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Swear

now means to take an oath, but the primitive sense is merely to aver or affirm; when to affirm on oath was meant, the word oath was appended, as “I swear by oath.” Shakespeare uses the word frequently in its primitive sense; thus Othello says of Desdemona—

“She swore, in faith, ʹtwas strange, ʹtwas passing strange.”


Othello, i. 3.

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ABCDEFGHIJKLMNOPQRSTUVWXYZ

Entry taken from Dictionary of Phrase and Fable, edited by the Rev. E. Cobham Brewer, LL.D. and revised in 1895.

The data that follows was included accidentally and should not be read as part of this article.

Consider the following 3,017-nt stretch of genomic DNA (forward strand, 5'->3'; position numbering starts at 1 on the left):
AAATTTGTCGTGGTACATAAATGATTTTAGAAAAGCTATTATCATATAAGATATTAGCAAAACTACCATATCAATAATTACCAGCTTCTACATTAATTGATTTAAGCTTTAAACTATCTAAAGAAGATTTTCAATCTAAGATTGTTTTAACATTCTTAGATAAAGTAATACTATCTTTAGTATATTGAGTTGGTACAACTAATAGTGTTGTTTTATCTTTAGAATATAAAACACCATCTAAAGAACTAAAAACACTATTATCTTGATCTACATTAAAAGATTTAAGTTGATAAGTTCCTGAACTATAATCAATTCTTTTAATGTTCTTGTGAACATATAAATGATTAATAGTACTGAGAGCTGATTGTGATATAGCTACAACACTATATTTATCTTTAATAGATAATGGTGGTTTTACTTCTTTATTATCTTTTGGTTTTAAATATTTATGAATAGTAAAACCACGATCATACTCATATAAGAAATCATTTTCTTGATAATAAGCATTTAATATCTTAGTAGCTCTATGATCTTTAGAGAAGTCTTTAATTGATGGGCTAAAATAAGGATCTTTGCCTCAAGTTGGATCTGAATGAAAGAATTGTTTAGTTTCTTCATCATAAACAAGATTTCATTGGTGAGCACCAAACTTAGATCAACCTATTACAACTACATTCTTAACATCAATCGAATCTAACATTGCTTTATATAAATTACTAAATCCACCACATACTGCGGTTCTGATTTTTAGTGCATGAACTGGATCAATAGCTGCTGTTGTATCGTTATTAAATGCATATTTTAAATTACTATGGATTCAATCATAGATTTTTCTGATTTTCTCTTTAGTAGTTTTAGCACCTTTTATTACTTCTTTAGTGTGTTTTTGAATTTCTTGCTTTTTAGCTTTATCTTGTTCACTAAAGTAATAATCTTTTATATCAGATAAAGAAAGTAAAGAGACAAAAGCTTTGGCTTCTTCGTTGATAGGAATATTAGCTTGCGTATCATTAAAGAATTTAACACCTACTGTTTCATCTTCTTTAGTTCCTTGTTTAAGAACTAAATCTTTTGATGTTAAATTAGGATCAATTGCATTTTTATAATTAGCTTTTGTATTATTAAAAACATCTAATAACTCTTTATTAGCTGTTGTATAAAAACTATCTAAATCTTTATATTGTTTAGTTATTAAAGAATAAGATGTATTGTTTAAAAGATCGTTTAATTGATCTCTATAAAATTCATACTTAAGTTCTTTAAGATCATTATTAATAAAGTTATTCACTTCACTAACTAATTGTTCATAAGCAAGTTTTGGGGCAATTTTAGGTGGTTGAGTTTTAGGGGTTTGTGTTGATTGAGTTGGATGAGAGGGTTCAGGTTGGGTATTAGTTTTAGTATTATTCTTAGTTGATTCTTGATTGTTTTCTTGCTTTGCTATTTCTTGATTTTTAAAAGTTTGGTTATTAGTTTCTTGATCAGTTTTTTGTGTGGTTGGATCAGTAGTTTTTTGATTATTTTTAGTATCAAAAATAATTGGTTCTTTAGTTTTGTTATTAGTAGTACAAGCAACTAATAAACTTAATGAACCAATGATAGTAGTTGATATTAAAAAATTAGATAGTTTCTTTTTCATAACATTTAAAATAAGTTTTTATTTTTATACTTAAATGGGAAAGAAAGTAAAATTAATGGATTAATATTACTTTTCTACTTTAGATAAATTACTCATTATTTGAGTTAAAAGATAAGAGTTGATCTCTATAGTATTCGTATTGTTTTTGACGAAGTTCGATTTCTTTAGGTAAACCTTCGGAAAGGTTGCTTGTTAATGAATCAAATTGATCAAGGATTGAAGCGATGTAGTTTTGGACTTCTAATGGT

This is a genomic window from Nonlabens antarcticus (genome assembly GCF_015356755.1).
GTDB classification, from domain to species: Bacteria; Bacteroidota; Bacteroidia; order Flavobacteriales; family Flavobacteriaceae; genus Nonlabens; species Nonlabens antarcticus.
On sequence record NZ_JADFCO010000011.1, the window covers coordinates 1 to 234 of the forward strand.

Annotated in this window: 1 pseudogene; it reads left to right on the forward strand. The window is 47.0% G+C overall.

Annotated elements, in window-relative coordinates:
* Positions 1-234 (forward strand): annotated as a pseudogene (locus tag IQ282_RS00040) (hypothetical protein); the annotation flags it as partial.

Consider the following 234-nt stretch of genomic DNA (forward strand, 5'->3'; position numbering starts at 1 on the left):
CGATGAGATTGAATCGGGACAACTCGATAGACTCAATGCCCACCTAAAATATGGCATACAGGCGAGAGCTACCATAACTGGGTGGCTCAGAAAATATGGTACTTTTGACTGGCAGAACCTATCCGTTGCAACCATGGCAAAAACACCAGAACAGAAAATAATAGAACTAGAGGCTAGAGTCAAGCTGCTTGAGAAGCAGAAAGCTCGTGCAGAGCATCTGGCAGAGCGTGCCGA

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Swan-hopping
Swan of Avon (The), or Sweet Swan of Avon
Swan of Cambray (The)
Swan of Mantua (The), or The Mantuan Swan
Swan of Meander (The)
Swan of Padua (The)
Swans … Geese
Swanimote
Swarga
Swashbuckler
Swear
Swear Black is White (To)
Swear by my Sword (Hamlet, i. 5)
Sweat
Sweating Sickness
Swedenborgians
Swedish Nightingale
Sweep
Sweepstakes (A)
Sweet as sugar
Sweet Singer of Israel

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Answer
Black is White